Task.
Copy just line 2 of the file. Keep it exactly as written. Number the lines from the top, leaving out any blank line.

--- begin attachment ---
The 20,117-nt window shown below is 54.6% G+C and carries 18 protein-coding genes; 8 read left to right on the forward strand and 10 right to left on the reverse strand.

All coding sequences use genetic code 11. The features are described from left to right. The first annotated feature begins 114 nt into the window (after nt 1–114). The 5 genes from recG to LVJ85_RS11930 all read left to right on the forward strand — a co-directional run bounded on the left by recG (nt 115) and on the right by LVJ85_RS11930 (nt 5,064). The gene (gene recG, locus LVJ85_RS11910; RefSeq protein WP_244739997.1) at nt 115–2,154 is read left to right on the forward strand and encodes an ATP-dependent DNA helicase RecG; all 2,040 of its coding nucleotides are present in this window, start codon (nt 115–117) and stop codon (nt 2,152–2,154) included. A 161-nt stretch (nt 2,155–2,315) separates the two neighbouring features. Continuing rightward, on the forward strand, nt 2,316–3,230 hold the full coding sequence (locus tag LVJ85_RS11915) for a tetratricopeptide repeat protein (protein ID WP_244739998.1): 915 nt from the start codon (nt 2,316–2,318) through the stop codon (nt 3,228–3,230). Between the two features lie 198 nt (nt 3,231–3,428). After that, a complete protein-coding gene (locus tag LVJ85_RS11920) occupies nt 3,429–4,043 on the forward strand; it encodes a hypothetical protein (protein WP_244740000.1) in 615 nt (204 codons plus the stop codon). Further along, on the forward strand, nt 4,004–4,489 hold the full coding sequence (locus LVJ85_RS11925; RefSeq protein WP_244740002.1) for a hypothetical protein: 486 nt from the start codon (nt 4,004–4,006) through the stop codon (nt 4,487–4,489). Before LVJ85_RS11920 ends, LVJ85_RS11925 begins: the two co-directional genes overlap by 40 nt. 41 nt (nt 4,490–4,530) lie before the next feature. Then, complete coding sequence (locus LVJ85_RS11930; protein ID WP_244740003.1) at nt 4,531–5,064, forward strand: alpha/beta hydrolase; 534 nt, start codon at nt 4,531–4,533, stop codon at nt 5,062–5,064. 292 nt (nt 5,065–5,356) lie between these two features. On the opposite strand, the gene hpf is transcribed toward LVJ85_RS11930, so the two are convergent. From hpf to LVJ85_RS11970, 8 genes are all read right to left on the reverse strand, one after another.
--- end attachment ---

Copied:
All coding sequences use genetic code 11. The features are described from left to right. The first annotated feature begins 114 nt into the window (after nt 1–114). The 5 genes from recG to LVJ85_RS11930 all read left to right on the forward strand — a co-directional run bounded on the left by recG (nt 115) and on the right by LVJ85_RS11930 (nt 5,064). The gene (gene recG, locus LVJ85_RS11910; RefSeq protein WP_244739997.1) at nt 115–2,154 is read left to right on the forward strand and encodes an ATP-dependent DNA helicase RecG; all 2,040 of its coding nucleotides are present in this window, start codon (nt 115–117) and stop codon (nt 2,152–2,154) included. A 161-nt stretch (nt 2,155–2,315) separates the two neighbouring features. Continuing rightward, on the forward strand, nt 2,316–3,230 hold the full coding sequence (locus tag LVJ85_RS11915) for a tetratricopeptide repeat protein (protein ID WP_244739998.1): 915 nt from the start codon (nt 2,316–2,318) through the stop codon (nt 3,228–3,230). Between the two features lie 198 nt (nt 3,231–3,428). After that, a complete protein-coding gene (locus tag LVJ85_RS11920) occupies nt 3,429–4,043 on the forward strand; it encodes a hypothetical protein (protein WP_244740000.1) in 615 nt (204 codons plus the stop codon). Further along, on the forward strand, nt 4,004–4,489 hold the full coding sequence (locus LVJ85_RS11925; RefSeq protein WP_244740002.1) for a hypothetical protein: 486 nt from the start codon (nt 4,004–4,006) through the stop codon (nt 4,487–4,489). Before LVJ85_RS11920 ends, LVJ85_RS11925 begins: the two co-directional genes overlap by 40 nt. 41 nt (nt 4,490–4,530) lie before the next feature. Then, complete coding sequence (locus LVJ85_RS11930; protein ID WP_244740003.1) at nt 4,531–5,064, forward strand: alpha/beta hydrolase; 534 nt, start codon at nt 4,531–4,533, stop codon at nt 5,062–5,064. 292 nt (nt 5,065–5,356) lie between these two features. On the opposite strand, the gene hpf is transcribed toward LVJ85_RS11930, so the two are convergent. From hpf to LVJ85_RS11970, 8 genes are all read right to left on the reverse strand, one after another.